Why you need a scooter
Britain still has this love affair with the motorcycle and we here at Device Squad can’t fathom why. It’s all origami-looking front ends and high power outputs for reaching speeds impossible to attain on any highway. Magazine shelves are full of pictures of high-powered beasts with silly names, ugly design flourishes and hideously childish colour schemes that make the average British bloke (and it’s mostly blokes) drool at the prospect of looking like an advertising hoarding. A scooter, on the other hand, is a different kettle; an automatic everyman/woman vehicle. Something to nip around town on or pick up some shopping. They’re all over Europe and Asia, so several billion people can’t be wrong.
125cc scooters are de rigeur for crossing city postcodes – you don’t need 650 cubic centimetres to get you from Hammersmith to Central London. What’s more, a 125 scooter can be ridden in the UK on a provisional licence (or car licence) and a CBT (Compulsory Training Certificate) that is valid for two years. Taking a CBT is a doddle – simply ride round some cones for a day and then go on the road with an instructor behind you barking directions in a one-way headset. It’s not like a proper bike test which is a scary experience. Rather, think of it as a guidance test. You’ll almost certainly pass unless you fall off or ride into the back of a car.
I'm a paragraph. Click here to add your own text and edit me. It’s easy. Just click “Edit Text” or double click me and you can start adding your own content and make changes to the font. Feel free to drag and drop me anywhere you like on your page. I’m a great place for you to tell a story and let your users know a little more about you.
Honda PCX 125
There are loads of scooter styles available, from trendy small-wheeled retro Vespas to modern larger-wheeled Japanese scoots. In this instance we’re looking at the Honda PCX 125 which was launched in 2011. This is one of the nicest looking scooters on the road right now. Its seat’s low enough for someone from, say, 5’6” upwards and it’s unbelievably easy to ride. Like all scooters, you simple twist and go. And just like a bicycle, the front brake is on the right and rear brake’s on the left. The Honda PCX has larger 14-inch wheels than the current range of retro scoots on the street and this really helps when the road gets lumpy. The PCX doesn’t have the best brakes in town (a disc up front and a drum on the rear), but they’re perfectly adequate given the speed you’ll be travelling. And speaking of speed… a simple twist of the throttle will take you to 30mph in a thrice, leaving all cars in your wake. Its top speed is around 60mph which is plenty fast enough, thank you very much.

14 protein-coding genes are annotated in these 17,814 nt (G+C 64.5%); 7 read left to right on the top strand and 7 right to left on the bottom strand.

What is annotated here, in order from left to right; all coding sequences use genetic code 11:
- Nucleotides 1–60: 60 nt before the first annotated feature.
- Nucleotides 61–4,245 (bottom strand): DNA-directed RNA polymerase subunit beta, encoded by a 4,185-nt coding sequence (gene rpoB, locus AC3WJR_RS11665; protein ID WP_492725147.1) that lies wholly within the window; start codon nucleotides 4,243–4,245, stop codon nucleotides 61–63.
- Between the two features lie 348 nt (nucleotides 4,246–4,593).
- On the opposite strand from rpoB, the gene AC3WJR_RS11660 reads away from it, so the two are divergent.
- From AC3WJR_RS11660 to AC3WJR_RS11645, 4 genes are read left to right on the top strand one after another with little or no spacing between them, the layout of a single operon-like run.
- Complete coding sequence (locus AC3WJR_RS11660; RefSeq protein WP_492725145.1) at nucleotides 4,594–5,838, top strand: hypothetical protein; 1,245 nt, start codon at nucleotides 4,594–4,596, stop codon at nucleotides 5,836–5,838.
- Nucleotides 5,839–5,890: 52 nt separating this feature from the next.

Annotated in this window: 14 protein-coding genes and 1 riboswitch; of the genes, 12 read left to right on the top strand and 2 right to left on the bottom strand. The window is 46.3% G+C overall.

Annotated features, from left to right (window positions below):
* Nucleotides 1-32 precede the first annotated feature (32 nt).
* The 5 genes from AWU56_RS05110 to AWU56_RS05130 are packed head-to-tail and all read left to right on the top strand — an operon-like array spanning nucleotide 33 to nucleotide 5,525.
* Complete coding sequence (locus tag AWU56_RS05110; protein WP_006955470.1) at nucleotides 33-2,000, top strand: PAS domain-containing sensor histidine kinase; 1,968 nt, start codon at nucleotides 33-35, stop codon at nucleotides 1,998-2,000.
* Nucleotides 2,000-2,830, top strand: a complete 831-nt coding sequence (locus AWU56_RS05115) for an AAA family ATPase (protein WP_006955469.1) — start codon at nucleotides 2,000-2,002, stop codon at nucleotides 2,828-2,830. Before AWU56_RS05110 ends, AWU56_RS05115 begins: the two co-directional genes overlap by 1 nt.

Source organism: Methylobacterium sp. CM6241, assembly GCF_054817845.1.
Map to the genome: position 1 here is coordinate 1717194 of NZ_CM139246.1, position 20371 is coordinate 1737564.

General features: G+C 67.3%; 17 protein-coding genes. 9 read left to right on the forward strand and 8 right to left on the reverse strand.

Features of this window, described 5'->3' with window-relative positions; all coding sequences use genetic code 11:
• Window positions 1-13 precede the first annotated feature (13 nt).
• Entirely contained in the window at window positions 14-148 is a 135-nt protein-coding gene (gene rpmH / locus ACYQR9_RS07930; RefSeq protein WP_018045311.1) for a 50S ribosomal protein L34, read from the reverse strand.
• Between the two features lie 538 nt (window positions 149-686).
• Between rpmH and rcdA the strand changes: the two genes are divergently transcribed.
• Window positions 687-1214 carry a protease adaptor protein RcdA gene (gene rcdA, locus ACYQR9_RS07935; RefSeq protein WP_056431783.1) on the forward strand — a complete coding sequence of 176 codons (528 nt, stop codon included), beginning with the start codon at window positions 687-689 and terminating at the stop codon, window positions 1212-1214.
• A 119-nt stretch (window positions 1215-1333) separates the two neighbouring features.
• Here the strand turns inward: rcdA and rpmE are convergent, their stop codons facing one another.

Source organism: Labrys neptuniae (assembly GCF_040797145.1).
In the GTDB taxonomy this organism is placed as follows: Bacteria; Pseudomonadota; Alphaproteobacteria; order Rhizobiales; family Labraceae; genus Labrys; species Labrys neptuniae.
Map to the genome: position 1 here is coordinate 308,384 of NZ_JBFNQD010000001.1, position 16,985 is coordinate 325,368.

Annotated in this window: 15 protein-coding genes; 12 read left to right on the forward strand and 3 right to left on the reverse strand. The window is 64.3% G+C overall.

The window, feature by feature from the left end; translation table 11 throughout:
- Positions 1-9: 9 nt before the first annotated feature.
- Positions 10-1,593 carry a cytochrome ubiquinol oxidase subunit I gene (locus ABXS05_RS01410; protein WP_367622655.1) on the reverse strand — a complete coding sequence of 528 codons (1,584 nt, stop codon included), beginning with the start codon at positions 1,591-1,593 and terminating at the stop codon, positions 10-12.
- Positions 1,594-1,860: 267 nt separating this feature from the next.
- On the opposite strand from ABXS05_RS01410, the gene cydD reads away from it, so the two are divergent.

The Honda PCX’s fuel consumption is excellent – around 115 miles on a tank that costs just £6 to fill up. You’ll get even more mileage out of it if you use its unique ‘idle stop’ feature. Like many modern cars, when you come to a stop, the engine cuts out. This not only saves fuel and helps keep the engine cooler in searing temperatures but it’s actually rather pleasant sitting at the lights in complete silence. To start off again, simply open the throttle, and the engine fires up immediately.
The Honda PCX has plenty of space under the seat for an open-face helmet plus a small unlockable cubby hole for stashing things. The UK model doesn’t come with an alarm so get a decent lock and chain or a Xena disc lock alarm with a 6mm pin. The Honda PCX retails for around £2500. That’s £1300 less than its direct competitor, the Yamaha X-Max, reviewed below. After four years of riding this little titan, we’re pleased to say it’s been superbly reliable, starting up first time even on the coldest of winter days. It handles extremely well, is confidence inspiring at moderate speeds and, above all, it puts a big smile on the face.
YouTube - First Review
YouTube - Followup Review
Yamaha’s X-Max 125 costs a whopping £1,300 more than the Honda PCX (that’s equivalent to around five years of insurance premiums). So where’s all the money gone? Well, the engine’s a little more powerful, it has twice the fuel capacity of the PCX, a larger disc brake up front and another on the rear (the PCX has a drum on the back), its shocks are adjustable and its front wheel is an inch bigger (15” as opposed to the PCX's 14”). Its glove compartment is lockable too.
Whether all this amounts to better value for money is a moot point. What we do know is that the Yamaha X-Max rides like a dream. The seat is a little taller than the PCX but its wider and more comfortable and there’s an ample 47 litres of storage underneath it too. The biggest noticeable difference is in the X-Max’s better braking. Otherwise there’s nothing outwardly dissimilar between the two brands. Both scoots are brilliant for crossing post codes but for our money the Honda PCX pips the Yamaha X-Max on price alone.